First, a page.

Yesterday, in commenting on Barack Obama’s astonishingly thin presidential credentials, I compared him (unfavorably) to candidate John Kennedy. National Review makes a better comparison when it invokes candidate Jimmy Carter.
Carter’s resume was pretty thin too, though unlike Obama Carter he had meaningful administrative experience, having served as governor of Georgia for four years. Unlike Kennedy, who overcame doubts about his experience, maturity, and credentials in part by running as a serious, tough-minded student of foreign and security affairs, Carter ran as a bridge-builder who was above politics-as-usual. This, of course, is Obama’s approach as well.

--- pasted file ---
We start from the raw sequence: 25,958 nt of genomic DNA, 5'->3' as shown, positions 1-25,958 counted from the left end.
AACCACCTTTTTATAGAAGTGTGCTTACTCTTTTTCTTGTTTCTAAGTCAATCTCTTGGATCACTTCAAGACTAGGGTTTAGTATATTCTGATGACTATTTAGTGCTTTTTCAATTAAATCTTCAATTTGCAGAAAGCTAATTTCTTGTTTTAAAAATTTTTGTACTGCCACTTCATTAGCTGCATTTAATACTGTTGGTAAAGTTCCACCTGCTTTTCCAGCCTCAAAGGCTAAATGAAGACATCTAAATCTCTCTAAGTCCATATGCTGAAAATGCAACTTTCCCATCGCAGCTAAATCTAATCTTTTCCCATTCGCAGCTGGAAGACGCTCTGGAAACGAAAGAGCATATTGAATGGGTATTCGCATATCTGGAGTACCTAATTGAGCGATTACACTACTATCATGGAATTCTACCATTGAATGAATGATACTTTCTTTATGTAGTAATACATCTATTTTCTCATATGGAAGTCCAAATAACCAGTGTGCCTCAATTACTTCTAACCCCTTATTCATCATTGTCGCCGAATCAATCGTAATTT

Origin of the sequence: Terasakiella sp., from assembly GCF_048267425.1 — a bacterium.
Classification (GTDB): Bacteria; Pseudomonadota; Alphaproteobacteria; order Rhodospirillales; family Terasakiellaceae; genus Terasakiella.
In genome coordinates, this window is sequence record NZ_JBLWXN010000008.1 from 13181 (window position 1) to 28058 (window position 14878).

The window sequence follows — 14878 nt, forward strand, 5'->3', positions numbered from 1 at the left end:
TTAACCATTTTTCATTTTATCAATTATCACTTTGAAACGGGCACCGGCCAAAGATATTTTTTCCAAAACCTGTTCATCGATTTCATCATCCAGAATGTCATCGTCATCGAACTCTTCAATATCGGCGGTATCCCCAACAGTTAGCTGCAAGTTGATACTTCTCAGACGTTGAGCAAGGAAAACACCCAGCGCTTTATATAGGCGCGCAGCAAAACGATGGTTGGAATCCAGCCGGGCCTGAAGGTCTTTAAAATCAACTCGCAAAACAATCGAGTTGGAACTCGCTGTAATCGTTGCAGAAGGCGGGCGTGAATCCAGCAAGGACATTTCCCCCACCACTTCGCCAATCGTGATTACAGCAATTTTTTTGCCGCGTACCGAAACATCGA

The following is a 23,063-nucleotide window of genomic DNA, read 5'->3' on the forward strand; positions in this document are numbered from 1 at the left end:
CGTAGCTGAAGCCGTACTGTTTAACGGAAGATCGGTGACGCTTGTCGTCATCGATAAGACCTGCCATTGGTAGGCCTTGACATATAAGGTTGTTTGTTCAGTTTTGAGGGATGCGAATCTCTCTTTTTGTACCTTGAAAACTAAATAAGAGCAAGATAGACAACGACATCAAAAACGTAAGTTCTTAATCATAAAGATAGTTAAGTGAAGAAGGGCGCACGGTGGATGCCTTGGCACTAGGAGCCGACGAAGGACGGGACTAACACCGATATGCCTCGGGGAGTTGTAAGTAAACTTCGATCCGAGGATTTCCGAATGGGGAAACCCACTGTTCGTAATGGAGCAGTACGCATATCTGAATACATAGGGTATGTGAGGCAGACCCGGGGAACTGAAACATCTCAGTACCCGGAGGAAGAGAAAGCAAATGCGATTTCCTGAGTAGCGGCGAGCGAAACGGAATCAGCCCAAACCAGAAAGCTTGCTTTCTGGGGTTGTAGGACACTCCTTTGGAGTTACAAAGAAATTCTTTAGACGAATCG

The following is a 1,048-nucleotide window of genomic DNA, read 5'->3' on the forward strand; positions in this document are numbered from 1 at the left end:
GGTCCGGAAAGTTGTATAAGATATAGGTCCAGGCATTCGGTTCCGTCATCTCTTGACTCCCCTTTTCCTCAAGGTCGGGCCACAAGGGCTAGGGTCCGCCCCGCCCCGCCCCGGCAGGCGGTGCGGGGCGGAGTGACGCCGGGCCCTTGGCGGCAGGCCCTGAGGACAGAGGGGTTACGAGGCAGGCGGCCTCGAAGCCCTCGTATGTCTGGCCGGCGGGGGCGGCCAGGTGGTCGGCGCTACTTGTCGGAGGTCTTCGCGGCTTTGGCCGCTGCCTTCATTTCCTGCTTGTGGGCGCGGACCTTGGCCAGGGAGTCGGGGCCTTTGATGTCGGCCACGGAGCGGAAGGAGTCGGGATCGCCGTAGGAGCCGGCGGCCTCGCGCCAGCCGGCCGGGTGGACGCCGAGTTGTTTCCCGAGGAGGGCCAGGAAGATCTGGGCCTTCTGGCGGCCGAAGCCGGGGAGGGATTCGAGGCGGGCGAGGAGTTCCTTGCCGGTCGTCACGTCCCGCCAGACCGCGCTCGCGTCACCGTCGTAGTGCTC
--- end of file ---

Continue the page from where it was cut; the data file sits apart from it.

But Carter, as a southerner and Washington outsider with a mixed ideological history, could plausibly present himself as an anti-politician and potential bridge-builder. To view Obama, a Senator with an unadulterated leftist voting record and few discernible moderate (much less conservative) positions, this way is laughable, though not necessarily unmarketable.
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“Arise and take our stand for freedom as in the olden time.” Winston Churchill